About a week ago, I was walking home from campus down Bloor Street, an artery for downtown Toronto, when I was approached by a man canvassing on the street for “The Nature Conservancy of Canada.” I was interested to hear what he had to say, primarily because I had been considering donating money to an environmental advocacy organization of some kind. But, certain things (for example NCC’s mandate is to obtain land through purchase and donation and “conserve it” without any real definition about what that conservation of land entails) made me a bit uncomfortable. So, I asked for a pamphlet and continued on my trip home. When I looked up Nature Conservancy of Canada that evening, I sifted through an equally ambiguous webpage, which featured beautiful photography of the land that the organization had “conserved.” Eventually, I stumbled upon the corporate sponsorship page, which featured, among Toshiba, numerous Canadian banks and phone companies, the Shell Oil Company logo very prominently. Being from Alberta Canada, the location of the Athabasca Oil Sands, where a large deposit of oil is suspended in bituminous sands, I am familiar with Shell as a company. While the oil sands in northern Alberta have provided jobs and opportunities for countless Canadians, they have also been labelled multiple times as an environmental disaster and the have recently faced increased controversy in light of Obama’s decision to halt the construction of the Keystone Pipeline and Harper’s threats to sell Canada’s oil to other countries. So what was Shell doing sponsoring a (possibly slightly dodgy) environmental organization? I believe that what they were doing could be described as “greenwashing” but what is that? And, how does it manifest itself in our culture?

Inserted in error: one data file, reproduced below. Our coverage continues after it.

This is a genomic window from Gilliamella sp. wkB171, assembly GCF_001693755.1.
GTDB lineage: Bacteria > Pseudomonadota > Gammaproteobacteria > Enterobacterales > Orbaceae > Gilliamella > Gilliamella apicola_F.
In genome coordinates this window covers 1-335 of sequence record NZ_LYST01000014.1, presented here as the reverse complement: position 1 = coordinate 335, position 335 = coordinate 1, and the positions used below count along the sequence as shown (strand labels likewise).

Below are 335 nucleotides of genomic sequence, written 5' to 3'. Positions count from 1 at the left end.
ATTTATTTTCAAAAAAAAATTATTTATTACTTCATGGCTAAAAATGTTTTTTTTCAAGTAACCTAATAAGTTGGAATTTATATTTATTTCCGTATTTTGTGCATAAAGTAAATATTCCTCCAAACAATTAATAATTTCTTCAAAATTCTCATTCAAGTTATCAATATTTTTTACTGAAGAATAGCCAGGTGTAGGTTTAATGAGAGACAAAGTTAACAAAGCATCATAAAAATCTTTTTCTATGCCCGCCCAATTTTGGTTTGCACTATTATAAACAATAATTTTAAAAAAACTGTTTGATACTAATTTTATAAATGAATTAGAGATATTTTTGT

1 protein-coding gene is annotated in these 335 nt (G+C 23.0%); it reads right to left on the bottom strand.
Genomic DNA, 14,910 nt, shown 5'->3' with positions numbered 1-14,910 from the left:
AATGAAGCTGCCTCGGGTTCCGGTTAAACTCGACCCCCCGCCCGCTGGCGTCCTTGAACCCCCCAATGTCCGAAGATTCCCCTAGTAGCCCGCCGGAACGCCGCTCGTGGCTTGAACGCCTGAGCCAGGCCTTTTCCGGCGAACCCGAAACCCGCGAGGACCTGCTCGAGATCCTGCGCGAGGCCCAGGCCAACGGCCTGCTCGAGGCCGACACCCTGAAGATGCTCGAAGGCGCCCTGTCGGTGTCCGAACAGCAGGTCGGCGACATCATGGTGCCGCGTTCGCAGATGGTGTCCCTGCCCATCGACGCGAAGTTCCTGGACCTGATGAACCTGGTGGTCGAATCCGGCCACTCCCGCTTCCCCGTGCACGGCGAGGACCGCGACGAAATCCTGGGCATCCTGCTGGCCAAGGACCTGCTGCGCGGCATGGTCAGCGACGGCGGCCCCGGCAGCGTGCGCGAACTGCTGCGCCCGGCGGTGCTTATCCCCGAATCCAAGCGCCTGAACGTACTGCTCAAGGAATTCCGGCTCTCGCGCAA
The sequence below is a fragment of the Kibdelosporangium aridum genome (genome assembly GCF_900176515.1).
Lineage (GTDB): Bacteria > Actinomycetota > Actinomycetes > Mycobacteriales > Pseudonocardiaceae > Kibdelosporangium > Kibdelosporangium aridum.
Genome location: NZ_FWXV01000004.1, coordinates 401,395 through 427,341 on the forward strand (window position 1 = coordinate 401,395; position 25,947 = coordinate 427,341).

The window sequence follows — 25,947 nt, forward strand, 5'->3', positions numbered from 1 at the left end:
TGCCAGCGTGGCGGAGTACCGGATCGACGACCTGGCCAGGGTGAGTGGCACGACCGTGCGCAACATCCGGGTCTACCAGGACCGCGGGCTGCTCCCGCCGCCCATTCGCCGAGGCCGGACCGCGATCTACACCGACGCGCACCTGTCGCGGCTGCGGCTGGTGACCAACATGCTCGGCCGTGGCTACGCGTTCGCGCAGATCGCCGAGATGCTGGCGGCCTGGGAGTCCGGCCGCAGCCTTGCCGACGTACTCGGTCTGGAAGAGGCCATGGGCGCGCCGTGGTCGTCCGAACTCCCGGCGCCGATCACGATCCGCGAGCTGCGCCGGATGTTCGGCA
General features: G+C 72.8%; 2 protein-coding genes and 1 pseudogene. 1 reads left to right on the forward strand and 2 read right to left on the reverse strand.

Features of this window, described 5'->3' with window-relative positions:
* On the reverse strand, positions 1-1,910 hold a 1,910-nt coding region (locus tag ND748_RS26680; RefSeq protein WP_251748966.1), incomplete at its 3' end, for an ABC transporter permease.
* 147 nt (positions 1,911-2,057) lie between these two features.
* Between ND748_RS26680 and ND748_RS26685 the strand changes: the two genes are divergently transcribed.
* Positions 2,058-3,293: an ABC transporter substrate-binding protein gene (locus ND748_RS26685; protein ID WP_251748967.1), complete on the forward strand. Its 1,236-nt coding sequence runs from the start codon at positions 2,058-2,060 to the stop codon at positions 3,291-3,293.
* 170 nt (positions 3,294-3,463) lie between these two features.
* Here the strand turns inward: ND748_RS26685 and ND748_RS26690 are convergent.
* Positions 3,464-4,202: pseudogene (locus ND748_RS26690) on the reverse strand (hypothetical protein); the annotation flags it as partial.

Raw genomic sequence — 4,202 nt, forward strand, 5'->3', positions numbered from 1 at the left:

Greenwashing can be defined as the attempt on the part of corporations to appear environmentally friendly without truly changing their policy and practice. Shell supporting an environmental organization like the NCC, whose main focus is buying up land and “conserving it” in Ontario and Quebec while ignoring the relative atrocity of the oil sands is a clear example of greenwashing. Shell looks better and more environmentally friendly, without truly changing how oil is produced. But greenwashing isn’t just for large corporations. Rather, it extends to both our daily lives and the decisions our governments make. In terms of how greenwashing effects our day to day lives two examples come to mind: personal care or household products and cloth grocery bags. On the personal and household front, this can been seen in Clorox recently purchasing Burt’s Bees cosmetics company, and Clorox’s entire green cleaning line, Greenworks. While people are not apt to begrudge a cloth grocery bag, does Walmart selling them as part of their “green initiative” really make them a greener company? Greenwashing also exists in governance, a 2009 article from The Scientific American suggested that the entirety of Bush’s hydrogen fuel initiative was greenwashing, since creating hydrogen fuel requires fossil fuels.
Now, I am not suggesting that we all start living off of the grid. Rather, I think the environment, environmentalism, and the idea of wilderness are really complicated cultural constructions, and advertisers are aware of how to take advantage of our loaded ideas about the environment. It is always worthwhile to think about where our dollars (from donations, purchases, whatever) are going. Where do you see greenwashing in our society?